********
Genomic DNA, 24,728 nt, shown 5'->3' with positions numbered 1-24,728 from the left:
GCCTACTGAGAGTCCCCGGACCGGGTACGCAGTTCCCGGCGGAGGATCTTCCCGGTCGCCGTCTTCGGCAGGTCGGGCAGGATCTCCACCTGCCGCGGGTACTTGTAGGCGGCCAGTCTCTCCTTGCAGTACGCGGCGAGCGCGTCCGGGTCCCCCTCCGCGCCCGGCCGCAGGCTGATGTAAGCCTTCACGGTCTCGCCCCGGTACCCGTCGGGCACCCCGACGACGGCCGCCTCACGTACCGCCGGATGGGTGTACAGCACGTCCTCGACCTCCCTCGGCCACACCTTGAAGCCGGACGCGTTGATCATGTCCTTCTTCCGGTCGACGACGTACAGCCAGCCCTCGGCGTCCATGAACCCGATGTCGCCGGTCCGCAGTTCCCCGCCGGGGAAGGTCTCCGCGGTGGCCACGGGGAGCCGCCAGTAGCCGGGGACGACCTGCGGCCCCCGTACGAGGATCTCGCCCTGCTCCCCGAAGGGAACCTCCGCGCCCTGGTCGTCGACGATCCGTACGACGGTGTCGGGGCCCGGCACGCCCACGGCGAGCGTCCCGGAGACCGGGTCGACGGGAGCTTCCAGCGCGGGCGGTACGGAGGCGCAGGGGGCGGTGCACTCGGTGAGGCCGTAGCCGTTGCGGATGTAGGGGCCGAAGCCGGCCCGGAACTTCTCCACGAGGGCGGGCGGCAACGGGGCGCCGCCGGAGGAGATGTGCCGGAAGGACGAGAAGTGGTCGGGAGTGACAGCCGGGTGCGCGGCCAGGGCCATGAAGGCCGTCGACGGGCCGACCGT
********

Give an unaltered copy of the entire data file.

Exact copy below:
Genomic DNA, 24,728 nt, shown 5'->3' with positions numbered 1-24,728 from the left:
GCCTACTGAGAGTCCCCGGACCGGGTACGCAGTTCCCGGCGGAGGATCTTCCCGGTCGCCGTCTTCGGCAGGTCGGGCAGGATCTCCACCTGCCGCGGGTACTTGTAGGCGGCCAGTCTCTCCTTGCAGTACGCGGCGAGCGCGTCCGGGTCCCCCTCCGCGCCCGGCCGCAGGCTGATGTAAGCCTTCACGGTCTCGCCCCGGTACCCGTCGGGCACCCCGACGACGGCCGCCTCACGTACCGCCGGATGGGTGTACAGCACGTCCTCGACCTCCCTCGGCCACACCTTGAAGCCGGACGCGTTGATCATGTCCTTCTTCCGGTCGACGACGTACAGCCAGCCCTCGGCGTCCATGAACCCGATGTCGCCGGTCCGCAGTTCCCCGCCGGGGAAGGTCTCCGCGGTGGCCACGGGGAGCCGCCAGTAGCCGGGGACGACCTGCGGCCCCCGTACGAGGATCTCGCCCTGCTCCCCGAAGGGAACCTCCGCGCCCTGGTCGTCGACGATCCGTACGACGGTGTCGGGGCCCGGCACGCCCACGGCGAGCGTCCCGGAGACCGGGTCGACGGGAGCTTCCAGCGCGGGCGGTACGGAGGCGCAGGGGGCGGTGCACTCGGTGAGGCCGTAGCCGTTGCGGATGTAGGGGCCGAAGCCGGCCCGGAACTTCTCCACGAGGGCGGGCGGCAACGGGGCGCCGCCGGAGGAGATGTGCCGGAAGGACGAGAAGTGGTCGGGAGTGACAGCCGGGTGCGCGGCCAGGGCCATGAAGGCCGTCGACGGGCCGACCGT